This morning we drove about 15 miles south west to Camp Verde to visit Montezuma Castle National Monument. Montezuma Castle is one of a number of well-preserved ancient dwellings in north central Arizona. It is probably the most spectacular; an imposing 20 room, 5-story structure built into a recess in a white limestone cliff about 70 feet above the ground. When first (re)discovered the ruins were thought to be Aztec in origin, hence the name given to them by early explorers, but they are now known to belong to the Sinagua Indian peoples, the same group who built Tuzigoot, the site we visited yesterday. The Sinagua farmed the surrounding land between the twelfth and fourteenth centuries before abandoning the area. The good state of preservation of the ruins is due in part to their protected location, shielded from rain and sun, and also the relatively early designation of the site as a national monument (in 1906).
Below is another “castle”, this one called “A” by archaeologists who excavated it in the 1930s. This area is just a few yards to the south of Montezuma Castle, but sits at the base of the cliff. The same group of Sinagua Indians occupied this area, but with 45 rooms it was much larger.
This area is not nearly as well preserved as the Castle, as some time before the Sinagua’s mysterious disappearance in the late 1400s a fire destroyed almost all interior features. All you can see today are parts of a collapsed wall and a partially reconstructed foundation.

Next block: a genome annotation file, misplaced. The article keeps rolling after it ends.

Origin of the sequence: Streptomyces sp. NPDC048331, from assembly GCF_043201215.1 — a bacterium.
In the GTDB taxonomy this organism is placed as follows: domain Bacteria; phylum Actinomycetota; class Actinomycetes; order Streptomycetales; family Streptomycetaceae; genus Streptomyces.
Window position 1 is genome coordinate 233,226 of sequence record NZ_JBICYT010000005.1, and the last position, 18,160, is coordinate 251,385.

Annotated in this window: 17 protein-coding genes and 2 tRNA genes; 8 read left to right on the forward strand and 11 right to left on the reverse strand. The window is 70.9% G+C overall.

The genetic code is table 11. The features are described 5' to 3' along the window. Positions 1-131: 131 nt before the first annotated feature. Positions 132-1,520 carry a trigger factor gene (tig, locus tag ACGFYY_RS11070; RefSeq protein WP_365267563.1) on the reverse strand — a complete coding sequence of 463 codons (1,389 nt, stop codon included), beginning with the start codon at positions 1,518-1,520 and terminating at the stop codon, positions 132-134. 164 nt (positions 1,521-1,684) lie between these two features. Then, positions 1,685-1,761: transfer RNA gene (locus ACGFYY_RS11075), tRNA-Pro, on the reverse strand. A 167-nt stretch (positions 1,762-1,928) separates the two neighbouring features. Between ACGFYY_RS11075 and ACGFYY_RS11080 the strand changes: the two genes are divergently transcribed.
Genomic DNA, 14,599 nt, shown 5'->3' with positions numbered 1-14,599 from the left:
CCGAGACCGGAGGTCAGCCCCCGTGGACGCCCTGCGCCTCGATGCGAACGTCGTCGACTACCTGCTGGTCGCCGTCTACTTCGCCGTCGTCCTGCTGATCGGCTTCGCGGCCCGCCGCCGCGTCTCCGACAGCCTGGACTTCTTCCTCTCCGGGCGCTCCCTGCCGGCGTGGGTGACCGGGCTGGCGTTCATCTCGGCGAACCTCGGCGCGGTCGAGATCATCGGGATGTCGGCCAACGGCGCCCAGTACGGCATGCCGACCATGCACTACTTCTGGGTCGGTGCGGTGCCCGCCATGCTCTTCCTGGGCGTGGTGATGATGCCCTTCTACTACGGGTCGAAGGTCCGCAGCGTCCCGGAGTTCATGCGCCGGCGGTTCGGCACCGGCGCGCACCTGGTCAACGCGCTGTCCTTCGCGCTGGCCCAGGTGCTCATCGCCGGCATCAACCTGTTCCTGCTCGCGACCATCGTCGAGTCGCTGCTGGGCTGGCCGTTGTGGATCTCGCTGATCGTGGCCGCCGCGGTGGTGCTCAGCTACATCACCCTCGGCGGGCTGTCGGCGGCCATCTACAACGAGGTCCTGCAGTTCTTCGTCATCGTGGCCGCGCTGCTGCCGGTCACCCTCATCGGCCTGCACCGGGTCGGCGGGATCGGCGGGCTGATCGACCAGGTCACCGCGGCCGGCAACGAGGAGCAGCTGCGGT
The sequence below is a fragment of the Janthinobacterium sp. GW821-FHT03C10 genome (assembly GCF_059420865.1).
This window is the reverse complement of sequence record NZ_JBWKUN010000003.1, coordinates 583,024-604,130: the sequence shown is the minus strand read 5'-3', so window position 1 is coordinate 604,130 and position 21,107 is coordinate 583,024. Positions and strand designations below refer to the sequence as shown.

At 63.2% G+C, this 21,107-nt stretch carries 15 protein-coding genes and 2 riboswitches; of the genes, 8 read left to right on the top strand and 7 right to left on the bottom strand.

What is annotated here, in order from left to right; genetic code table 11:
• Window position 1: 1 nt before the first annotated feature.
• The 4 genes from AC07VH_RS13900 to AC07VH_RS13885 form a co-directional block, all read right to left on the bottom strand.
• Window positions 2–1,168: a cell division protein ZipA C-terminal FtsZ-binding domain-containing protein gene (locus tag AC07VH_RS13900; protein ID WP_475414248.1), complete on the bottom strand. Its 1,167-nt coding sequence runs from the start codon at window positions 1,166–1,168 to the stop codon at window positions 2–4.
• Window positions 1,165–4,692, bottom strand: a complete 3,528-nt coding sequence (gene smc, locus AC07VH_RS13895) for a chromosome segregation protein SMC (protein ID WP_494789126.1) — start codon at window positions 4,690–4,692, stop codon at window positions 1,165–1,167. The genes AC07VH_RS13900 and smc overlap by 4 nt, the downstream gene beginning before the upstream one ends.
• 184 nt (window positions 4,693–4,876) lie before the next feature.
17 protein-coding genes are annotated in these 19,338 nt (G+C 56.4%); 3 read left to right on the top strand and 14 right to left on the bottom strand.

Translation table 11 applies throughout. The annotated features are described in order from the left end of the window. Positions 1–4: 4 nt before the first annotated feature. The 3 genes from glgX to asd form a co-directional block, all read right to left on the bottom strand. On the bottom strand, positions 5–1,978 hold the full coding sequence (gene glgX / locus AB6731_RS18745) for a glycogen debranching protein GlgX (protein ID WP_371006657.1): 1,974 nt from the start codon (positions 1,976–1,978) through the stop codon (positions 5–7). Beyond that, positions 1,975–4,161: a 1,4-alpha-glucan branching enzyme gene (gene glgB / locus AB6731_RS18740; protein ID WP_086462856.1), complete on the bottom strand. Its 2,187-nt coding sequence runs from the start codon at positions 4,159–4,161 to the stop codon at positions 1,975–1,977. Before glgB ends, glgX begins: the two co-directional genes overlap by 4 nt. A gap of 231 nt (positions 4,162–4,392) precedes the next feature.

About ten miles to the north is Montezuma Well. Formed long ago by the collapse of a limestone cavern, over one million gallons of water a day flows continuously into the Well. This constant supply of warm, fresh water provides an aquatic habitat like no other in the world, and has served as an oasis for wildlife and humans for thousands of years.
The constant supply of warm, 74 degree water was the life-blood of the people who made their home here. The rate of water flow into the well has not fluctuated measurably, despite recent droughts throughout the state of Arizona. This water leaves the Well by entering an underground stream on one side of the Well and flowing through over 150 feet of limestone before re-emerging from the outlet into an irrigation ditch on the other side. Sections of this ditch date back over 1,000 years. The value of this water is recognized still today, as many residents of nearby Rimrock, AZ, rely on water flowing through the irrigation ditch for their gardens and livestock.
We left Montezuma Well and drove north to visit the V-Bar-V Heritage Site. The V-bar-V petroglyph site is the largest known petroglyph site in the Verde Valley of central Arizona, and one of the best-preserved. The rock art site consists of 1,032 petroglyphs in 13 panels. Acquired by the Coconino National Forest in 1994, the site is protected and kept open to the public by the US Forest Service.
The petroglyphs were created by Southern Sinagua residents between about 1150 and 1400 AD. The site was known to early American settlers, and became part of the historic V-bar-V ranch around 1907. The ranch headquarters were nearby, and the ranchers protected the site from vandalism. Some historic ranch buildings remain near the Visitor Center. The US Forest Service acquired the site in 1994.